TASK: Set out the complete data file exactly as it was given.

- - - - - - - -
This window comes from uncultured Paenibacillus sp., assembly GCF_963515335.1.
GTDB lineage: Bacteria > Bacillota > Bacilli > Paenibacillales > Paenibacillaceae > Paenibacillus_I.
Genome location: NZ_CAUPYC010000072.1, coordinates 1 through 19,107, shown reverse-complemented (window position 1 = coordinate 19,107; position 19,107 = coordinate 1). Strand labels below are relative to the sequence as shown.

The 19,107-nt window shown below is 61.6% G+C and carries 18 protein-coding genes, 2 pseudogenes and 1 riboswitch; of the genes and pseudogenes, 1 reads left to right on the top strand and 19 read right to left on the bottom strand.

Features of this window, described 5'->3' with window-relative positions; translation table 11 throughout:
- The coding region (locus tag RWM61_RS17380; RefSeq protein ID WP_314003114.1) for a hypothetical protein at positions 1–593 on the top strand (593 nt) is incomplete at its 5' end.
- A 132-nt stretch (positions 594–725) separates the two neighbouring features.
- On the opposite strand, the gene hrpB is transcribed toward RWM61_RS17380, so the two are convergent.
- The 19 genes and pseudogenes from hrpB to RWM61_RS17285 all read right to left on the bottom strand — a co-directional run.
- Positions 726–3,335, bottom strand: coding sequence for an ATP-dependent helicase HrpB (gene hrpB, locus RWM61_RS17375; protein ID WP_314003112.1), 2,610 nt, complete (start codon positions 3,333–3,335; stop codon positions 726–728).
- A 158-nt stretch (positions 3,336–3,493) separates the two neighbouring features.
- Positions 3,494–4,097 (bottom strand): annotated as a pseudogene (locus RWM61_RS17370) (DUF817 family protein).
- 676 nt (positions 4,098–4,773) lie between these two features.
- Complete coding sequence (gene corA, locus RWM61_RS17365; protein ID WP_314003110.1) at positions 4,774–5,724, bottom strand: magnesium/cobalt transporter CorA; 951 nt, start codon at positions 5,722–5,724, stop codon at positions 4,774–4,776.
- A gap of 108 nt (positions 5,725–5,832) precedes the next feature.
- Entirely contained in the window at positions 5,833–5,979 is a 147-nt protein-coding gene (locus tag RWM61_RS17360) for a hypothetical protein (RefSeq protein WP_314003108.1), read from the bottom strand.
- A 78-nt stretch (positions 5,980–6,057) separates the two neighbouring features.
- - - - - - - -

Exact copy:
This window comes from uncultured Paenibacillus sp., assembly GCF_963515335.1.
GTDB lineage: Bacteria > Bacillota > Bacilli > Paenibacillales > Paenibacillaceae > Paenibacillus_I.
Genome location: NZ_CAUPYC010000072.1, coordinates 1 through 19,107, shown reverse-complemented (window position 1 = coordinate 19,107; position 19,107 = coordinate 1). Strand labels below are relative to the sequence as shown.

The 19,107-nt window shown below is 61.6% G+C and carries 18 protein-coding genes, 2 pseudogenes and 1 riboswitch; of the genes and pseudogenes, 1 reads left to right on the top strand and 19 read right to left on the bottom strand.

Features of this window, described 5'->3' with window-relative positions; translation table 11 throughout:
- The coding region (locus tag RWM61_RS17380; RefSeq protein ID WP_314003114.1) for a hypothetical protein at positions 1–593 on the top strand (593 nt) is incomplete at its 5' end.
- A 132-nt stretch (positions 594–725) separates the two neighbouring features.
- On the opposite strand, the gene hrpB is transcribed toward RWM61_RS17380, so the two are convergent.
- The 19 genes and pseudogenes from hrpB to RWM61_RS17285 all read right to left on the bottom strand — a co-directional run.
- Positions 726–3,335, bottom strand: coding sequence for an ATP-dependent helicase HrpB (gene hrpB, locus RWM61_RS17375; protein ID WP_314003112.1), 2,610 nt, complete (start codon positions 3,333–3,335; stop codon positions 726–728).
- A 158-nt stretch (positions 3,336–3,493) separates the two neighbouring features.
- Positions 3,494–4,097 (bottom strand): annotated as a pseudogene (locus RWM61_RS17370) (DUF817 family protein).
- 676 nt (positions 4,098–4,773) lie between these two features.
- Complete coding sequence (gene corA, locus RWM61_RS17365; protein ID WP_314003110.1) at positions 4,774–5,724, bottom strand: magnesium/cobalt transporter CorA; 951 nt, start codon at positions 5,722–5,724, stop codon at positions 4,774–4,776.
- A gap of 108 nt (positions 5,725–5,832) precedes the next feature.
- Entirely contained in the window at positions 5,833–5,979 is a 147-nt protein-coding gene (locus tag RWM61_RS17360) for a hypothetical protein (RefSeq protein WP_314003108.1), read from the bottom strand.
- A 78-nt stretch (positions 5,980–6,057) separates the two neighbouring features.